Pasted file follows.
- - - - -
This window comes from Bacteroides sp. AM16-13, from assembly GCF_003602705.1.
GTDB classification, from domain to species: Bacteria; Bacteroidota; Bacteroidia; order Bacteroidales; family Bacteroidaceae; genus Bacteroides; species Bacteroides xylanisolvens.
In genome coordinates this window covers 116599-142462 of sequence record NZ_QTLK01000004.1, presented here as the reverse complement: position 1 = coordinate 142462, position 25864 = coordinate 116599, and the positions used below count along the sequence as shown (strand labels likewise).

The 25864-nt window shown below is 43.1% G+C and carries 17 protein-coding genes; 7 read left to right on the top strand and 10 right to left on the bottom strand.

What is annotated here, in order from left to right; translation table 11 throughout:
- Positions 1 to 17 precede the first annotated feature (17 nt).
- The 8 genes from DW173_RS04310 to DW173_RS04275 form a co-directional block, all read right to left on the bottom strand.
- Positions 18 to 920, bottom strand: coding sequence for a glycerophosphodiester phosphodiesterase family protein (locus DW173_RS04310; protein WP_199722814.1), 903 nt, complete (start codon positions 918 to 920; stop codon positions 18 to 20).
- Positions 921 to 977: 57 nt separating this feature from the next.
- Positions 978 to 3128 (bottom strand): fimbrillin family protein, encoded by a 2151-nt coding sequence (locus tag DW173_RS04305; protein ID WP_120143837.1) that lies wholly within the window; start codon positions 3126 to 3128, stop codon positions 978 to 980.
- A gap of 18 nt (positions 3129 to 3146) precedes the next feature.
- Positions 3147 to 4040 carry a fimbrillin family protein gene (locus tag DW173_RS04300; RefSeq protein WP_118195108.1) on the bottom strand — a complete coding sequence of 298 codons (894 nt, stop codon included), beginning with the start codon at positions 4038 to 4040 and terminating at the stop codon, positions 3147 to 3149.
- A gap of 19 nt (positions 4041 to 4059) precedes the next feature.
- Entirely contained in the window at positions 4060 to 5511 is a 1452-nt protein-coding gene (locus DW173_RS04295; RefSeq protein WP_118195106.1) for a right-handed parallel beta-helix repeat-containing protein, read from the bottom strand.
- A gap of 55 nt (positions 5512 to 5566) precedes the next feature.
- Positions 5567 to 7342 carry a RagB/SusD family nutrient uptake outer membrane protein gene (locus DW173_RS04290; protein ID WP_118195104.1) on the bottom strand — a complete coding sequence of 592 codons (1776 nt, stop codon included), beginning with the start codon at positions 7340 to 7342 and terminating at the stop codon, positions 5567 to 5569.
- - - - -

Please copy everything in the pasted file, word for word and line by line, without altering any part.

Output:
This window comes from Bacteroides sp. AM16-13, from assembly GCF_003602705.1.
GTDB classification, from domain to species: Bacteria; Bacteroidota; Bacteroidia; order Bacteroidales; family Bacteroidaceae; genus Bacteroides; species Bacteroides xylanisolvens.
In genome coordinates this window covers 116599-142462 of sequence record NZ_QTLK01000004.1, presented here as the reverse complement: position 1 = coordinate 142462, position 25864 = coordinate 116599, and the positions used below count along the sequence as shown (strand labels likewise).

The 25864-nt window shown below is 43.1% G+C and carries 17 protein-coding genes; 7 read left to right on the top strand and 10 right to left on the bottom strand.

What is annotated here, in order from left to right; translation table 11 throughout:
- Positions 1 to 17 precede the first annotated feature (17 nt).
- The 8 genes from DW173_RS04310 to DW173_RS04275 form a co-directional block, all read right to left on the bottom strand.
- Positions 18 to 920, bottom strand: coding sequence for a glycerophosphodiester phosphodiesterase family protein (locus DW173_RS04310; protein WP_199722814.1), 903 nt, complete (start codon positions 918 to 920; stop codon positions 18 to 20).
- Positions 921 to 977: 57 nt separating this feature from the next.
- Positions 978 to 3128 (bottom strand): fimbrillin family protein, encoded by a 2151-nt coding sequence (locus tag DW173_RS04305; protein ID WP_120143837.1) that lies wholly within the window; start codon positions 3126 to 3128, stop codon positions 978 to 980.
- A gap of 18 nt (positions 3129 to 3146) precedes the next feature.
- Positions 3147 to 4040 carry a fimbrillin family protein gene (locus tag DW173_RS04300; RefSeq protein WP_118195108.1) on the bottom strand — a complete coding sequence of 298 codons (894 nt, stop codon included), beginning with the start codon at positions 4038 to 4040 and terminating at the stop codon, positions 3147 to 3149.
- A gap of 19 nt (positions 4041 to 4059) precedes the next feature.
- Entirely contained in the window at positions 4060 to 5511 is a 1452-nt protein-coding gene (locus DW173_RS04295; RefSeq protein WP_118195106.1) for a right-handed parallel beta-helix repeat-containing protein, read from the bottom strand.
- A gap of 55 nt (positions 5512 to 5566) precedes the next feature.
- Positions 5567 to 7342 carry a RagB/SusD family nutrient uptake outer membrane protein gene (locus DW173_RS04290; protein ID WP_118195104.1) on the bottom strand — a complete coding sequence of 592 codons (1776 nt, stop codon included), beginning with the start codon at positions 7340 to 7342 and terminating at the stop codon, positions 5567 to 5569.